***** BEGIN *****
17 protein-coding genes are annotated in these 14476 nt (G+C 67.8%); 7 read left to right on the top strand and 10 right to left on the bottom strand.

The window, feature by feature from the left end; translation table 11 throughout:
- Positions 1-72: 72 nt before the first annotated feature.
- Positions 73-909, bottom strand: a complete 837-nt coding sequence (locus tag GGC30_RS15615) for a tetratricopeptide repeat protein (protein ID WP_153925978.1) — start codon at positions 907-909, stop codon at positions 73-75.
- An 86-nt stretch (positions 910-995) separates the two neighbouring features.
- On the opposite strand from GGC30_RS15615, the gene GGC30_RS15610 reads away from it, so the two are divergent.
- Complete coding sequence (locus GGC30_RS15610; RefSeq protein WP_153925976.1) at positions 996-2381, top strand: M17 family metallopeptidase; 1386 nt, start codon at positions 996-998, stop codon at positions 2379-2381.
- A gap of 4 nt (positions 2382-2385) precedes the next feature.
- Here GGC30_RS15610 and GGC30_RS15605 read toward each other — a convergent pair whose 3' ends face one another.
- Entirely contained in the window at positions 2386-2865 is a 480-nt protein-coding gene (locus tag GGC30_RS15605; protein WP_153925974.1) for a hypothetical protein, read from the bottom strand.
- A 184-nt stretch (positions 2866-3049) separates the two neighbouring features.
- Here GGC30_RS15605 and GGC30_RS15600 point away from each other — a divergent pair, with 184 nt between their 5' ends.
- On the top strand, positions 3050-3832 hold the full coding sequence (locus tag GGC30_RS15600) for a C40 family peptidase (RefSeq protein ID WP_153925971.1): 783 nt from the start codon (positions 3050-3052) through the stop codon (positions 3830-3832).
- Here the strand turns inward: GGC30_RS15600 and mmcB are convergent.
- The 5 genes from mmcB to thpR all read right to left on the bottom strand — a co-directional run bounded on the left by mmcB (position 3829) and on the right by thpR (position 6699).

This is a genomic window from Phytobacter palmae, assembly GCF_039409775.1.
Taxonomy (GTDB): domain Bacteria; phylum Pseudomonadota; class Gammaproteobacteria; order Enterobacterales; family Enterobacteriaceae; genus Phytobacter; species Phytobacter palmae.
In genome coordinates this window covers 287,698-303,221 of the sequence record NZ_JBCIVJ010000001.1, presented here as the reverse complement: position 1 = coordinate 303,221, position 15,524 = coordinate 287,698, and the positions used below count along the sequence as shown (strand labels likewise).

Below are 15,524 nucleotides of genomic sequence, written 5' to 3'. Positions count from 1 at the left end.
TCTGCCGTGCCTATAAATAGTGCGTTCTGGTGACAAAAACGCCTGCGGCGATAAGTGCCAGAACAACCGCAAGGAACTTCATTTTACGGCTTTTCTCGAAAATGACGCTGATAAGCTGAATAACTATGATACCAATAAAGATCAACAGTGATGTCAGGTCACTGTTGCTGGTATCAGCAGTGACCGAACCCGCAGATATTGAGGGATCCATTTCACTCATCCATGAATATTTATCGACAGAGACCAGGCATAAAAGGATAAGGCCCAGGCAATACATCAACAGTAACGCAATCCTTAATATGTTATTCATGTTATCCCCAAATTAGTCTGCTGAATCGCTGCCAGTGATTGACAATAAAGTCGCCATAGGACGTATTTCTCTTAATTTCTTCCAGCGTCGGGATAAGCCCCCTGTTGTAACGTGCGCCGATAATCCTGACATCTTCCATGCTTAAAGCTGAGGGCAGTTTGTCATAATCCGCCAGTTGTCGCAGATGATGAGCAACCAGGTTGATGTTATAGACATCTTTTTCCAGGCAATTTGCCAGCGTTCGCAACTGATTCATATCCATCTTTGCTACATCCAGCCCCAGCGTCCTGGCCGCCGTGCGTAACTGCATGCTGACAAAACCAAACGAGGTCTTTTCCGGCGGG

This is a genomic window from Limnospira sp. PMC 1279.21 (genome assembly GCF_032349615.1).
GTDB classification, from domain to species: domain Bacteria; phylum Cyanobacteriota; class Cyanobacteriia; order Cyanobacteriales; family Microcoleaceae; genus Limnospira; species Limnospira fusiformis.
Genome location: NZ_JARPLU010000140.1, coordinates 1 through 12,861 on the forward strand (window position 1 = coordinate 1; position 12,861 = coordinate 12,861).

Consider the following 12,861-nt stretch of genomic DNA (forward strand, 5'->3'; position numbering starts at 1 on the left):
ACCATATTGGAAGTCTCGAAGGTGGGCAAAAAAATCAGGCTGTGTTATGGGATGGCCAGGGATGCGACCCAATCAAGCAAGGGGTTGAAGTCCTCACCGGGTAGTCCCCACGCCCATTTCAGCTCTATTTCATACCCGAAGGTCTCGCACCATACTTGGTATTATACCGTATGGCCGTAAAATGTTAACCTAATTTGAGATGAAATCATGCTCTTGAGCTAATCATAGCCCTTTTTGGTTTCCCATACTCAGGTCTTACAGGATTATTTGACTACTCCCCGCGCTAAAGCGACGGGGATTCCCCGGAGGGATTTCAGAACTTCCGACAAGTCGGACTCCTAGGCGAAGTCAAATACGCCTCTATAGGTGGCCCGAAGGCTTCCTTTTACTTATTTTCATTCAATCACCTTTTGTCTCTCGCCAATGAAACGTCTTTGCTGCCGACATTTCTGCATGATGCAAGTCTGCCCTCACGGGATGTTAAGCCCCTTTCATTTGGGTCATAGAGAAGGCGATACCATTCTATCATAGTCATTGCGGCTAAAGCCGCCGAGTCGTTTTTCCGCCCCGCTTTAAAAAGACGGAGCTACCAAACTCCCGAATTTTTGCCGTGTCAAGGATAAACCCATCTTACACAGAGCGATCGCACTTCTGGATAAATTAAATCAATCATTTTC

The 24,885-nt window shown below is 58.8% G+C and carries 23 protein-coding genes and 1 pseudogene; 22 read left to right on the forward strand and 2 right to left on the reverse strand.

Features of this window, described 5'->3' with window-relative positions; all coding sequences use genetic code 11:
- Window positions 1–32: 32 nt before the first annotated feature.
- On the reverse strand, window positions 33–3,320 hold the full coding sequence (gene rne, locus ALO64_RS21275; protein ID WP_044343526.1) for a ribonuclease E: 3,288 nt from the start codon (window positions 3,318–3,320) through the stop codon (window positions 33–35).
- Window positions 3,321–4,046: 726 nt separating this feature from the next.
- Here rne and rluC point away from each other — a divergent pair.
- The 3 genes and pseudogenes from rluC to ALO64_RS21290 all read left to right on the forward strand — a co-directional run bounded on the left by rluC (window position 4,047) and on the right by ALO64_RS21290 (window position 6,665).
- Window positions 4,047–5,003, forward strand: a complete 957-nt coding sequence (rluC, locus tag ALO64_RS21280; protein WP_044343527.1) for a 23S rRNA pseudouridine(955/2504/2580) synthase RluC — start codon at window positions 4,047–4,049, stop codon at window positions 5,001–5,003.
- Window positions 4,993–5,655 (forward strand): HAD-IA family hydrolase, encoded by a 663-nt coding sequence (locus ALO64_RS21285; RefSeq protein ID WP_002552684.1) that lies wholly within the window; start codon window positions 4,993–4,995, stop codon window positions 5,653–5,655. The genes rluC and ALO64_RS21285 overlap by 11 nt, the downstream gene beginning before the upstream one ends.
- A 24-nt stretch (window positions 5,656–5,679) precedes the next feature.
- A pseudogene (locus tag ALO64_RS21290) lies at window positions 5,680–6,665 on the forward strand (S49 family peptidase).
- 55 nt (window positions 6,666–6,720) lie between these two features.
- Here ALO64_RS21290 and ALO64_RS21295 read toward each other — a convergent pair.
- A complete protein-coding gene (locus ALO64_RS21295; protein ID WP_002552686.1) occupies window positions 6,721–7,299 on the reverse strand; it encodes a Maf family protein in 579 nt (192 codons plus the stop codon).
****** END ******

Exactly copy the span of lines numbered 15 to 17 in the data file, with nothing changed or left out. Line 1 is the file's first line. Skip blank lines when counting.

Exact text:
- The 5 genes from mmcB to thpR all read right to left on the bottom strand — a co-directional run bounded on the left by mmcB (position 3829) and on the right by thpR (position 6699).

This is a genomic window from Phytobacter palmae, assembly GCF_039409775.1.
Taxonomy (GTDB): domain Bacteria; phylum Pseudomonadota; class Gammaproteobacteria; order Enterobacterales; family Enterobacteriaceae; genus Phytobacter; species Phytobacter palmae.